Ants may seem like a difficult pest to deal with, particularly when a long stream of them have somehow found their way into your kitchen, bathroom, or trash. However, what you may not realize is that these tiny insects are doing what they do best. In fact, ants are one of nature’s most important and fascinating creatures. While we prefer that they don’t find their way into our homes or businesses, ants are a crucial part of the world. Here are five things you probably never knew about these tiny creatures.
Ants Play an Important Role in Nature
As humans, we rarely see ants as anything more than obnoxious pests that somehow found their way into your home en masse. However, we benefit from their existence in so many ways that few people often think about. Ants are nature’s farmers and decomposers, turning debris and waste into nutrient-rich soil that can be used to grow new life. In fact, Harvard studies have suggested that ants are the world’s main natural turners of soil, moving an estimated 50 tons of soil per year through the creation and expansion of new colonies.
There Are Tens of Thousands of Species of Ants
Ants are about as varied as humans are, and perhaps even more! To date, scientists have identified and named more than 12,000 species of ants, and more are being discovered as we learn more and more about this immensely complex planet that we live on. Some ants are large, others are so small they’re almost impossible to see without the help of a magnifying glass or microscope. One species of ant, in particular, is made up entirely of female ants. Whereas other species are primarily female and only use male ants to fertilize the colony queen, this particular species of leaf cutter ants reproduce by cloning themselves!
Ants Navigate by Compass
Ants have a pretty unique way of getting around: they use a compass. However, it’s not a physical one like we would use when finding our way through the wilderness. Instead, an ant’s compass is entirely internal. Ants are so sensitive that they can sense the pull of the earth’s magnetic field, just like a compass would. This gives them a constant bearing or direction that they can use to reliably navigate through even the trickiest of terrain.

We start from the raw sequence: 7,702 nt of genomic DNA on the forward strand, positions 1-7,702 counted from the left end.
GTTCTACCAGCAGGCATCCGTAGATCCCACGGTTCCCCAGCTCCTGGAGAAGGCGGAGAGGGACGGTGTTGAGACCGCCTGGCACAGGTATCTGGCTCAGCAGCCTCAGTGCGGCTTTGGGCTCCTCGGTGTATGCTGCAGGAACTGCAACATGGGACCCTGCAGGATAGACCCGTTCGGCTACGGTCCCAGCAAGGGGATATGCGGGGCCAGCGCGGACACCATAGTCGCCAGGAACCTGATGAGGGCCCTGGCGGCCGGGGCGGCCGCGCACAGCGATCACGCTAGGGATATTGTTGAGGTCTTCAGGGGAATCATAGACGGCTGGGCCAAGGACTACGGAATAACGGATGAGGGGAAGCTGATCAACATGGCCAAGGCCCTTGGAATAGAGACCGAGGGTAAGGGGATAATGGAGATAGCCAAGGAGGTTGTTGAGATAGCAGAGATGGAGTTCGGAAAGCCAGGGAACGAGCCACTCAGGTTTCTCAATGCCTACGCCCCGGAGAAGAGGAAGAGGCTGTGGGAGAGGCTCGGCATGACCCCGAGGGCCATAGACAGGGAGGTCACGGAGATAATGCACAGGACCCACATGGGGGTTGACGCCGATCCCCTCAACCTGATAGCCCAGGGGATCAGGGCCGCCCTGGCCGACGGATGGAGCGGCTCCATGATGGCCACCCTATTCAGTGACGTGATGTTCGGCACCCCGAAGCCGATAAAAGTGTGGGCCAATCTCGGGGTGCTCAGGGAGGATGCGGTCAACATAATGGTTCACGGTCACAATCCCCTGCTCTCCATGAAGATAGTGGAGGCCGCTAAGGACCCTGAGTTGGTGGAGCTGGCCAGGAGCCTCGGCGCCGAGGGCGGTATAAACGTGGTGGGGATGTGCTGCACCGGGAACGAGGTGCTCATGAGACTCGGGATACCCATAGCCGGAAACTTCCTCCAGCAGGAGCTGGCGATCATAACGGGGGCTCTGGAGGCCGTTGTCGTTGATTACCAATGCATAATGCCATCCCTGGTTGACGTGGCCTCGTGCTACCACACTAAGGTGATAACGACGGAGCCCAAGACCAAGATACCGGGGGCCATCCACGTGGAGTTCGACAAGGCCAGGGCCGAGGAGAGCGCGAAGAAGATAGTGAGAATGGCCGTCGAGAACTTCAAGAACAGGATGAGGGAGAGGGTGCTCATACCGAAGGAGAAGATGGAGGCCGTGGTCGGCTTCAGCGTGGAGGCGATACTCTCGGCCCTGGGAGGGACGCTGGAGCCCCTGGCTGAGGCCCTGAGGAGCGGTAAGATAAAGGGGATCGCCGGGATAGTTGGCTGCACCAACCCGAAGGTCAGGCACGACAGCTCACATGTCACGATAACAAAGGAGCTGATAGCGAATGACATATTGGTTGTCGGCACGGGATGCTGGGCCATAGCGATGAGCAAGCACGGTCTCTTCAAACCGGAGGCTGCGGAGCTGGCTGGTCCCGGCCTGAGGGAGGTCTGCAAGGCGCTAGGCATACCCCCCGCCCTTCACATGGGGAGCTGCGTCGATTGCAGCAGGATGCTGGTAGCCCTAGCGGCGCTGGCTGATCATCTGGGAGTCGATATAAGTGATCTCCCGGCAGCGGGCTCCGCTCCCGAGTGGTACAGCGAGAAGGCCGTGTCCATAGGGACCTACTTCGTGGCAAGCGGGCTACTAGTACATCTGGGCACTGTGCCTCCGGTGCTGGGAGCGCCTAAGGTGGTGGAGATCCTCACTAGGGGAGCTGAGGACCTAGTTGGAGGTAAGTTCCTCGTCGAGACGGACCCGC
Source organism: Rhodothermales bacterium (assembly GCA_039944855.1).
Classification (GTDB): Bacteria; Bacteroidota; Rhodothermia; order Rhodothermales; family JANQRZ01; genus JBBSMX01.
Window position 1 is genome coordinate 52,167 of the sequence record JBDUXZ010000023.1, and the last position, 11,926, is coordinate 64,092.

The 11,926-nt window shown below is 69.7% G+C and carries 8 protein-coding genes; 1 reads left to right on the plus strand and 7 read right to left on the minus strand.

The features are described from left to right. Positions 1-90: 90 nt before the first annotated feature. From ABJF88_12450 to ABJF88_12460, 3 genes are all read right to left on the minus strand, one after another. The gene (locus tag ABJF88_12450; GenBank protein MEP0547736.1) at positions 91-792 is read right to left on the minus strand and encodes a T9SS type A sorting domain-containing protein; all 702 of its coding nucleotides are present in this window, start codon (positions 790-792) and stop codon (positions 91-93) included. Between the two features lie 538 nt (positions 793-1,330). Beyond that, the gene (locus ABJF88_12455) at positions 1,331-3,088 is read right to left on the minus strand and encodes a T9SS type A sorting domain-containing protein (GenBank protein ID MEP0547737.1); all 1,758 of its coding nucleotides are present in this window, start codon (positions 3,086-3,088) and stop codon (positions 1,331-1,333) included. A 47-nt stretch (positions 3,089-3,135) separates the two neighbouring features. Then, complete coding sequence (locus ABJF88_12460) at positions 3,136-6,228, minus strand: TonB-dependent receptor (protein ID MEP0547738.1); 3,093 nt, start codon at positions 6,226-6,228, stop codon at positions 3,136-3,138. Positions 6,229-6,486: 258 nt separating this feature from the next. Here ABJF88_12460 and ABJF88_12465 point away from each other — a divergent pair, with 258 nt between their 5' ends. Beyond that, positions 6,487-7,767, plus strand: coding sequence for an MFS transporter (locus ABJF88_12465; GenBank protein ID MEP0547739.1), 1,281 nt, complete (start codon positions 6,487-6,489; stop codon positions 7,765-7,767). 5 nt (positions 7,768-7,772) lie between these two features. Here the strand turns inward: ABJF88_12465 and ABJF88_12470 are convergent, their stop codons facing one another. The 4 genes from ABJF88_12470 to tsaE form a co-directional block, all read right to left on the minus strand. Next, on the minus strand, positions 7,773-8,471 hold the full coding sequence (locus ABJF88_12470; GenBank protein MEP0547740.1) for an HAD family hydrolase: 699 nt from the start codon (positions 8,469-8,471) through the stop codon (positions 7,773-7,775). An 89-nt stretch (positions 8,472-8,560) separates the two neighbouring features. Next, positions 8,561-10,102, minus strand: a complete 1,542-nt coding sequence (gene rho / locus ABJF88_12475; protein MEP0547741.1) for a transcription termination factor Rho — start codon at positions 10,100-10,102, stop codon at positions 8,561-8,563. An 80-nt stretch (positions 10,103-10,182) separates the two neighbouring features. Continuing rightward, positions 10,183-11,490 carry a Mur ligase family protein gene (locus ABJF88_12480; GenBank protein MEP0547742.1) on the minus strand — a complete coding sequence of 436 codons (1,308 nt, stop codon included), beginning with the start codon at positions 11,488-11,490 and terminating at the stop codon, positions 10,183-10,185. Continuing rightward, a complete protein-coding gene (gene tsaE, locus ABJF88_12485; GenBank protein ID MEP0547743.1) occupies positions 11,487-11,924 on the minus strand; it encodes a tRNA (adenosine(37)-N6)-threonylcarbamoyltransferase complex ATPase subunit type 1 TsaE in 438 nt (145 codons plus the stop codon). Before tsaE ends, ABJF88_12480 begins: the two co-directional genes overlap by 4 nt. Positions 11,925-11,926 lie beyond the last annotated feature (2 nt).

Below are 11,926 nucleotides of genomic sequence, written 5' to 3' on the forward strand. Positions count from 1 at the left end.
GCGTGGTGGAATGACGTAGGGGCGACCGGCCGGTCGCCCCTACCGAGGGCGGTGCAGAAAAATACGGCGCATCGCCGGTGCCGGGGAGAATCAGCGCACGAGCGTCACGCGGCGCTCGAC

Ants Have a Sense of Smell Better Than That of a Dog
Some scientists theorize that ants have the best sense of smell of any organism on earth. In fact, their sense of smell is many times more sensitive than that of a dog. For perspective, a dog’s sense of smell is already an estimated 40 times better than a human’s, meaning ants are capable of picking up on odors that are a tiny fraction of a percent of what a human nose could pick up on. Not bad for a creature that doesn’t have an actual nose—you read that right. An ant’s smell receptors are actually in its long antennae.
This is important because smell is everything for ants. Ants communicate by secreting chemical pheromone trails that emit a scent that other ants from the colony are able to follow. Likewise, every colony has its own unique scent that acts as an identifier to others. When any intruder ants from a rival or neighboring colony try to sneak into a colony, their different scent makes them stand out like a sore thumb and the colony swiftly turns to attack and defend itself.
Ants Work in Shifts, Just Like We Do!
Ants actually have a routine that they follow, just like we do. Because animals need to rest and recuperate like we do but a colony can never stop, ants actually work in shifts. Once their shift ends, they eat and they sleep. When they wake up, they have even been observed to yawn and stretch, just like we do! Once they do, they go back to work, where they often have to lift several times their own body weight for the majority of the time. Colony life certainly sounds rough.
How are ants capable of doing this? Scientists believe that ants are some of the most intelligent insects in the world, if not the most intelligent. They are estimated to have 250,000 brain cells, making their brains one of the densest and most developed of any bug.Got an ant problem in your home? Don’t let these bugs cause damage; give Hopper Termite & Pest, Inc. a call at (479) 332-3745 today.